Getting Turbo Tough

By Friday I was ready to go again and did my planned long bike ride (I’d swapped from long run to long bike due to the weather), followed by an hour brick run. The ride was on the turbo and was broken up as one  hour continous, then 10 minutes on a Zwift route which I abandoned as I found it very dull, followed finally by an uninterrupted 2’10 sweet spot training session with long bouts in the tuck position on my TT bike.

Innsbruck, a tiny corner of my living room… who cares it’s a workout!

On Saturday, I was back on the bike again! See below… Trying to convince myself it was fun. After the ride I went for a sea swim, and it was blissful to be able to swim continuously for 1500M. I didn’t have a wetsuit because the logistics of getting it on and off, well, I didn’t want to go there, so I was in my Zone 3 two-piece. After 35 minutes I was feeling cold, but, it was a double celebration as I had wanted to see what I could do without (well almost without) a wetsuit. After Saturday’s training I had a lovely lunch at the Hospital Club with my very old friend, Sarah (i.e. we’ve been friends a long time, she’s not a pensioner). My shoulder ached a lot as I made my way though the crowds of Covent Garden, and I was happy to have an early night on Saturday.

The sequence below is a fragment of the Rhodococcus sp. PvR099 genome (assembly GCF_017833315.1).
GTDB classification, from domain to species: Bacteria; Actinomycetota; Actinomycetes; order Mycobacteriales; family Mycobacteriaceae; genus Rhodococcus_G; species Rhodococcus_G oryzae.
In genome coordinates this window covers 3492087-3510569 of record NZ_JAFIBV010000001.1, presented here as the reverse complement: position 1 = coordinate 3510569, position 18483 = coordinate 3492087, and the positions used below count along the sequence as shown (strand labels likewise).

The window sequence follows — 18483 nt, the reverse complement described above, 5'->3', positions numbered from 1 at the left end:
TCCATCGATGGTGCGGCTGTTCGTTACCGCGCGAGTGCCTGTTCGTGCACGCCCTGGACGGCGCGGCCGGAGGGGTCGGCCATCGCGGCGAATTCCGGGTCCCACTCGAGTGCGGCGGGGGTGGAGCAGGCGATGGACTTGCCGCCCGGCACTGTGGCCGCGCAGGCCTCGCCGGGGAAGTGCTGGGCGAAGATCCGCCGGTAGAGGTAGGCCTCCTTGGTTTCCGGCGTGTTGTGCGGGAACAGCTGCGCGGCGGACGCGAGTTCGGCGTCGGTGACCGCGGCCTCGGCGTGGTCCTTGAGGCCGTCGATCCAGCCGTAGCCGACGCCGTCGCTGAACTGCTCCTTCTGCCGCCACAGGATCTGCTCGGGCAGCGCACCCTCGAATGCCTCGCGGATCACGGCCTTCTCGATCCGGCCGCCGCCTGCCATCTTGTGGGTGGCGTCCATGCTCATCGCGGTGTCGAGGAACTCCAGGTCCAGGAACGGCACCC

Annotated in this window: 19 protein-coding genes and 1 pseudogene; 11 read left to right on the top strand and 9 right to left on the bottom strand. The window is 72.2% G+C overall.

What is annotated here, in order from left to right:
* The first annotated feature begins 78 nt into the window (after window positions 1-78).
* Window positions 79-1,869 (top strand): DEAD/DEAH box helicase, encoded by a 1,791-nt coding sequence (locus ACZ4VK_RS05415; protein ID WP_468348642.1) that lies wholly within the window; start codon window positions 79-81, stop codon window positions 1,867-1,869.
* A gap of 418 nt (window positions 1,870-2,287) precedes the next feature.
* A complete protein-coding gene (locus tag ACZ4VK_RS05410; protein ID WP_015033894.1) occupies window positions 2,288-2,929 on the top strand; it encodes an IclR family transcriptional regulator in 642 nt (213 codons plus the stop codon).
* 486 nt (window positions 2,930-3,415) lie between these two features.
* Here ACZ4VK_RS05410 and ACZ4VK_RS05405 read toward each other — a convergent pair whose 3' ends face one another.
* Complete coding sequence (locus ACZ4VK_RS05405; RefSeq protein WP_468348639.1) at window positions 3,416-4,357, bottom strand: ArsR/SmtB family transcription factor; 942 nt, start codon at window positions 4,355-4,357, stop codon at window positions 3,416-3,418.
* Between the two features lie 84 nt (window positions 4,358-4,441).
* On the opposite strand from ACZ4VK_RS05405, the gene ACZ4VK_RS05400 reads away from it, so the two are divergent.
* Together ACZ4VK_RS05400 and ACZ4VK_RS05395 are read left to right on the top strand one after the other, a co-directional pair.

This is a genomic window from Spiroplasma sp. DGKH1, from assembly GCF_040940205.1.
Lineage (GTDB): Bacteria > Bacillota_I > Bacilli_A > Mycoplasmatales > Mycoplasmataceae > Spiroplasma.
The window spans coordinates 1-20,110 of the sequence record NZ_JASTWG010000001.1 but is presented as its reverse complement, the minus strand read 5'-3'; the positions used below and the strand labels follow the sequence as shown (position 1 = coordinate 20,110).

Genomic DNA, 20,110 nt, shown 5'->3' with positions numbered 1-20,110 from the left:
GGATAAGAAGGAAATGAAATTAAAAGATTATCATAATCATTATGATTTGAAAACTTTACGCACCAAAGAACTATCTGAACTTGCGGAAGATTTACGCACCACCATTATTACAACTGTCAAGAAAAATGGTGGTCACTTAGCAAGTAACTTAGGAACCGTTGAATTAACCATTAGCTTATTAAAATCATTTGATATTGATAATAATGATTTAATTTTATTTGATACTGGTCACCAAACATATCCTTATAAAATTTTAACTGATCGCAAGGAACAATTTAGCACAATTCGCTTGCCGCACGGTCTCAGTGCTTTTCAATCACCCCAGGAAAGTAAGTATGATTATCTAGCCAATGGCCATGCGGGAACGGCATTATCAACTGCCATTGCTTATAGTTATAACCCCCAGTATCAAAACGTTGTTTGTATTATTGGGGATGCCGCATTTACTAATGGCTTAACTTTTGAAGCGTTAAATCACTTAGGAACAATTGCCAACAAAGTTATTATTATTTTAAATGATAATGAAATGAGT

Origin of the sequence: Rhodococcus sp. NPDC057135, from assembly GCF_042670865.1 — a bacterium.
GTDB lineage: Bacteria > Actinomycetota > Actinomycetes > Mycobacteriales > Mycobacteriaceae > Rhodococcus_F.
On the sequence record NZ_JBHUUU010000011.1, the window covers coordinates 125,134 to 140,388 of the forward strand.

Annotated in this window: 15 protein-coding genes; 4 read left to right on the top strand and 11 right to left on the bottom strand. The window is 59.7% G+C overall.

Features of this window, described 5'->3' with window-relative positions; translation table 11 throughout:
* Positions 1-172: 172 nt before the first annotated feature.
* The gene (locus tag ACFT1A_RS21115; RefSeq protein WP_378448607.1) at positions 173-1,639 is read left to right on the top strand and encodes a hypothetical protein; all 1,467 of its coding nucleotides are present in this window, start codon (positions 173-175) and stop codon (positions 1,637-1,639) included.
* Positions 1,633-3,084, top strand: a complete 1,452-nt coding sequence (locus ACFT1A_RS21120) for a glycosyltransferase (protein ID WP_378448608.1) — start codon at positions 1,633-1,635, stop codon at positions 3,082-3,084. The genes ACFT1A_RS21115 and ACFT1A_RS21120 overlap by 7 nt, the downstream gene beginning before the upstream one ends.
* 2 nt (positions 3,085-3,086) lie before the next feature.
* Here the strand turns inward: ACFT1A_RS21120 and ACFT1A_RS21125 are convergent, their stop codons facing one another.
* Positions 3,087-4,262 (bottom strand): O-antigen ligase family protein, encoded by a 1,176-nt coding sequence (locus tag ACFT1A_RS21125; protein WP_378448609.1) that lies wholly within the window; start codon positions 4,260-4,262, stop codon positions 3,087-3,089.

Sunday was long run day! And it was a slow start. The good thing is I had my sister and niece coming to visit, so I had a deadline. But I did manage a good hour of procrastination.

Procrastination… Guilty, but reading Eat that Frog (check it out)

The Long Run

The run was hard work. It’s been a long time since I’ve gone long, or off-road, and it’s true with running, if you do’t use it, you lose it! My shoulder was achy so sling-free wasn’t really an option. I’d decided to go off-road, and hadn’t really thought about the one-armed affect when negotiating flint paths, and hills. In the woods, I was looking down at branches and potential trip hazards and as I hadn’t seen where I was going, I got properly lost. The map looked like one you’d see on Bear Grill’s The Island, when the contestants take completely the wrong route in search of the sea!

 

We’re going on a bear hunt!

I also did a cow-avoidance diversion (regular for me on long runs). They were assembled in the middle of a path in the field to Ditchling. Some mountain bikers ahead had gone right through them, so I braced myself. I stopped running as I got close and I even said hello! But one of them was ‘staring me out’ and I decided to say goodbye and then take the longer, steeper route in the field. I need to deal with my cow phobia. The run continued on the South Downs Way, the lovely bit between Ditchling Beacon and Devil’s Dyke. However, on reaching the A23 path, and the hills to take me the Dyke, I decided to take the flatter path to home as my shoulder was fed up wit the hills. So the last five miles of my run were alongside a motorway – I genuinely wouldn’t have been surprised if someone reported mad woman seen alongside motorway with sling on the news. However, I reminded myself that the mentally challenging sessions (turob, motorway runs) are all good mind-training for the day long IM coming up in eight weeks time!